Is fruitfulness simply another church growth strategy? No. The vineyard enterprise of the Father and the Son is more than a religious erector set. Jesus clearly portrays it as the way to glorify God, to deeply learn from Christ, and receive fullness of joy. And so this glory-learning-joy package initiates not with a manual, but an instruction so simple it seems counter-intuitive to our activist natures.
5 I am the vine; you are the branches. Whoever abides in me and I in him, he it is that bears much fruit, for apart from me you can do nothing.
The implied command is to stay, remain, in Christ. If we do, fruit will occur—that’s a guarantee as strong as any law of botanical reproduction. But if you’re the kind of Christian who wants to know the dark alternative—“What happens if I don’t abide in Christ?”—he says, “You can do nothing.”
Now perhaps you can accomplish a lot of things like starting a business, or becoming wealthy, or ascending to public office. You can get married, earn a degree, write a novel, or yes, even cultivate an appearance of religious piety. It’s possible that you could even build a religious organization, call it a church, and turn it into a thriving group. Yet without abiding in Christ, you can do nothing to bear fruit that renders real glory to God, furnishes a spiritual depth of education, and bubbles over into divine joy.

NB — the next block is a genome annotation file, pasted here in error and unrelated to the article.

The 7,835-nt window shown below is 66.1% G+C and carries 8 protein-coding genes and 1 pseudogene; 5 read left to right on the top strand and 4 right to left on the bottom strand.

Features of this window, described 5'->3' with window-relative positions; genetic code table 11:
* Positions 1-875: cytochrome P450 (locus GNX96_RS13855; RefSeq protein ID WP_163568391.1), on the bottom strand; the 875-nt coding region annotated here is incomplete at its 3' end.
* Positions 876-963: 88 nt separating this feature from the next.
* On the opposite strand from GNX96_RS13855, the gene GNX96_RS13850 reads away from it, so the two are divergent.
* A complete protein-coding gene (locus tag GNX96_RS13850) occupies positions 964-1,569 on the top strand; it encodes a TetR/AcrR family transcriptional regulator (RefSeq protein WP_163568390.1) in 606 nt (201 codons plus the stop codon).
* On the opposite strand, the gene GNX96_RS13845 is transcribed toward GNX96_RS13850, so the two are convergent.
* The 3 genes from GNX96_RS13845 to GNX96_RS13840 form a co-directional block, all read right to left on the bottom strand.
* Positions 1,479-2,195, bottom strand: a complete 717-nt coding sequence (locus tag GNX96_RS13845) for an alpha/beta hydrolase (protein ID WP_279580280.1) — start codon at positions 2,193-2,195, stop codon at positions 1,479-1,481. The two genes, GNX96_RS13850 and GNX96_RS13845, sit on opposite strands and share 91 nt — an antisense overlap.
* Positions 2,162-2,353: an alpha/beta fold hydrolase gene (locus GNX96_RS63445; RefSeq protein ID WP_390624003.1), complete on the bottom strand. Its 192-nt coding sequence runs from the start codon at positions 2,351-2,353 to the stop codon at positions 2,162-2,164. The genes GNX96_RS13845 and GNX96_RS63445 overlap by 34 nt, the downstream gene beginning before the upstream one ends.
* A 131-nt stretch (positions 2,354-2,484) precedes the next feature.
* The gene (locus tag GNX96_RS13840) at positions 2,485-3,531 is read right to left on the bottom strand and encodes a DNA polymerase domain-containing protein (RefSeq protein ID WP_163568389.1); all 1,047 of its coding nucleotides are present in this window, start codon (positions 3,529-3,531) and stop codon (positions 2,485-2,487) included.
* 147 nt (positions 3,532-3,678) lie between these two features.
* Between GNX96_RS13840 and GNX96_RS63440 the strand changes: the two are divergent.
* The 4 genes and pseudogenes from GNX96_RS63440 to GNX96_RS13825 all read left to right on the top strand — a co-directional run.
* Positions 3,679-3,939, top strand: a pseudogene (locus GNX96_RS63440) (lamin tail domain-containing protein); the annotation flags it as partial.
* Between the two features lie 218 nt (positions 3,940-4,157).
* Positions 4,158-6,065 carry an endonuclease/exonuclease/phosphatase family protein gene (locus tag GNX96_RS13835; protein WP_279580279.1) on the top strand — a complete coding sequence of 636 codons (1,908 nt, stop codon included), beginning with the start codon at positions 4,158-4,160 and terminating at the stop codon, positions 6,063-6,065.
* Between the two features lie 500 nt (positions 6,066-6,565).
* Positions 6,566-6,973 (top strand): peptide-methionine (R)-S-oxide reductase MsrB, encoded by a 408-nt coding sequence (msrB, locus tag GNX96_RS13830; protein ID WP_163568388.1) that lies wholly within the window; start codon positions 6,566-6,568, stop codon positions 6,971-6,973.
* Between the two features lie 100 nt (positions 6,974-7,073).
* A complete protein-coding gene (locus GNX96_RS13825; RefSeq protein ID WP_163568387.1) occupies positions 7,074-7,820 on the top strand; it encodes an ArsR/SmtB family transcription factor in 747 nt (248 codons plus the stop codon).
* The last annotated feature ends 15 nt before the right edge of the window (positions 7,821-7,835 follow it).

The consequences of a non-abiding life grow still worse:
6 If anyone does not abide in me he is thrown away like a branch and withers; and the branches are gathered, thrown into the fire, and burned.
Before the horror of lost salvation overcomes the reader, remember that these are instructions about abiding and the experiences attached to it, rather than thoughts about our eternal salvation. Non-abiding and the fruitlessness that ensues, leads one to feel thrown away, separated, or distant from God. An inward withered sensation fills such a Christian, and finally, the feeling of worthlessness, where branches are good for nothing but burning.
In order to avoid this kind of Christian life, Jesus enlarges and strengthens the idea of abiding unto fruitfulness—